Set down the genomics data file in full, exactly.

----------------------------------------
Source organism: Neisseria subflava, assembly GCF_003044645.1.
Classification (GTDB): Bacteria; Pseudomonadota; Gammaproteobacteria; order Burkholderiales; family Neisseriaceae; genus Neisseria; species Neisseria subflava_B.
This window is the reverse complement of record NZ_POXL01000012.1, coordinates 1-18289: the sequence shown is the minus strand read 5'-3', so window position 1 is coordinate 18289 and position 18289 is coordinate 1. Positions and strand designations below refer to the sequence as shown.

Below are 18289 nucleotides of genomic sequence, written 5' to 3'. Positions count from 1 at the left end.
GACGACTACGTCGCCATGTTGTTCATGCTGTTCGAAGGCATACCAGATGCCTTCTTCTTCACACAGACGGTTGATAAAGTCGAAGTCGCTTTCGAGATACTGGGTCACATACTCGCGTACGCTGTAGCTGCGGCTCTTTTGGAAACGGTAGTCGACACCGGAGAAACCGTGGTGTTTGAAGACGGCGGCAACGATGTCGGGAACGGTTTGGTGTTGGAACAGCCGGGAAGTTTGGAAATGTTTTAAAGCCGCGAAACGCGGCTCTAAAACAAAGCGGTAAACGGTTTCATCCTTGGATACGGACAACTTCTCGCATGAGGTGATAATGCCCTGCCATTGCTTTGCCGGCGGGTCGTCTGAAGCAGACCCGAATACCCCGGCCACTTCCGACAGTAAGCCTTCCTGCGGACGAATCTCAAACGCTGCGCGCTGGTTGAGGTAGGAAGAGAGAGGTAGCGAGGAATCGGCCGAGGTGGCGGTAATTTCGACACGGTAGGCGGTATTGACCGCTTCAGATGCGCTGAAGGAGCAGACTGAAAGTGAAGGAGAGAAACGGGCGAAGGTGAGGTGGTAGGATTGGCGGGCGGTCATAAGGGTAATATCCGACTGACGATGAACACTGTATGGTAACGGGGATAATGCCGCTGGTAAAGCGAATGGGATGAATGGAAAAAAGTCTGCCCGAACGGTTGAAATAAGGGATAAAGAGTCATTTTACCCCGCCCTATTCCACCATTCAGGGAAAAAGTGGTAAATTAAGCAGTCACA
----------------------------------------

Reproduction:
Source organism: Neisseria subflava, assembly GCF_003044645.1.
Classification (GTDB): Bacteria; Pseudomonadota; Gammaproteobacteria; order Burkholderiales; family Neisseriaceae; genus Neisseria; species Neisseria subflava_B.
This window is the reverse complement of record NZ_POXL01000012.1, coordinates 1-18289: the sequence shown is the minus strand read 5'-3', so window position 1 is coordinate 18289 and position 18289 is coordinate 1. Positions and strand designations below refer to the sequence as shown.

Below are 18289 nucleotides of genomic sequence, written 5' to 3'. Positions count from 1 at the left end.
GACGACTACGTCGCCATGTTGTTCATGCTGTTCGAAGGCATACCAGATGCCTTCTTCTTCACACAGACGGTTGATAAAGTCGAAGTCGCTTTCGAGATACTGGGTCACATACTCGCGTACGCTGTAGCTGCGGCTCTTTTGGAAACGGTAGTCGACACCGGAGAAACCGTGGTGTTTGAAGACGGCGGCAACGATGTCGGGAACGGTTTGGTGTTGGAACAGCCGGGAAGTTTGGAAATGTTTTAAAGCCGCGAAACGCGGCTCTAAAACAAAGCGGTAAACGGTTTCATCCTTGGATACGGACAACTTCTCGCATGAGGTGATAATGCCCTGCCATTGCTTTGCCGGCGGGTCGTCTGAAGCAGACCCGAATACCCCGGCCACTTCCGACAGTAAGCCTTCCTGCGGACGAATCTCAAACGCTGCGCGCTGGTTGAGGTAGGAAGAGAGAGGTAGCGAGGAATCGGCCGAGGTGGCGGTAATTTCGACACGGTAGGCGGTATTGACCGCTTCAGATGCGCTGAAGGAGCAGACTGAAAGTGAAGGAGAGAAACGGGCGAAGGTGAGGTGGTAGGATTGGCGGGCGGTCATAAGGGTAATATCCGACTGACGATGAACACTGTATGGTAACGGGGATAATGCCGCTGGTAAAGCGAATGGGATGAATGGAAAAAAGTCTGCCCGAACGGTTGAAATAAGGGATAAAGAGTCATTTTACCCCGCCCTATTCCACCATTCAGGGAAAAAGTGGTAAATTAAGCAGTCACA